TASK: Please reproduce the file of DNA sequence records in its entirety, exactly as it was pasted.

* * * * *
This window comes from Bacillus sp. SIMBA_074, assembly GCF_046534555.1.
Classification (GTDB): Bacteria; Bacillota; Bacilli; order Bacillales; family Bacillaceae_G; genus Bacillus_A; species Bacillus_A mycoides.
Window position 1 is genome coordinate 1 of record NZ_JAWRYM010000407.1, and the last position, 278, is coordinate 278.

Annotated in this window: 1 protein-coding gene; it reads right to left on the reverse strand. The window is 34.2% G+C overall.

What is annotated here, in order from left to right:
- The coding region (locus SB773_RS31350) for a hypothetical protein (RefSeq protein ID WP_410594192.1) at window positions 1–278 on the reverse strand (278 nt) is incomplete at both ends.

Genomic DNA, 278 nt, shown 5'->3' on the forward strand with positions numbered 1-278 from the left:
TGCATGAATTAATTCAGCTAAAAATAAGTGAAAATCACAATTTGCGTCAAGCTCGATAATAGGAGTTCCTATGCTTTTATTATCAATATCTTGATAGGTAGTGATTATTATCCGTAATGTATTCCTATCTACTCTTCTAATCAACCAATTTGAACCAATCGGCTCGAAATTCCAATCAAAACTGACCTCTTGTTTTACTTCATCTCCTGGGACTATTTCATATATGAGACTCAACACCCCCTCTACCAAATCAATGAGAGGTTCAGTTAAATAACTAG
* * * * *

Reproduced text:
This window comes from Bacillus sp. SIMBA_074, assembly GCF_046534555.1.
Classification (GTDB): Bacteria; Bacillota; Bacilli; order Bacillales; family Bacillaceae_G; genus Bacillus_A; species Bacillus_A mycoides.
Window position 1 is genome coordinate 1 of record NZ_JAWRYM010000407.1, and the last position, 278, is coordinate 278.

Annotated in this window: 1 protein-coding gene; it reads right to left on the reverse strand. The window is 34.2% G+C overall.

What is annotated here, in order from left to right:
- The coding region (locus SB773_RS31350) for a hypothetical protein (RefSeq protein ID WP_410594192.1) at window positions 1–278 on the reverse strand (278 nt) is incomplete at both ends.

Genomic DNA, 278 nt, shown 5'->3' on the forward strand with positions numbered 1-278 from the left:
TGCATGAATTAATTCAGCTAAAAATAAGTGAAAATCACAATTTGCGTCAAGCTCGATAATAGGAGTTCCTATGCTTTTATTATCAATATCTTGATAGGTAGTGATTATTATCCGTAATGTATTCCTATCTACTCTTCTAATCAACCAATTTGAACCAATCGGCTCGAAATTCCAATCAAAACTGACCTCTTGTTTTACTTCATCTCCTGGGACTATTTCATATATGAGACTCAACACCCCCTCTACCAAATCAATGAGAGGTTCAGTTAAATAACTAG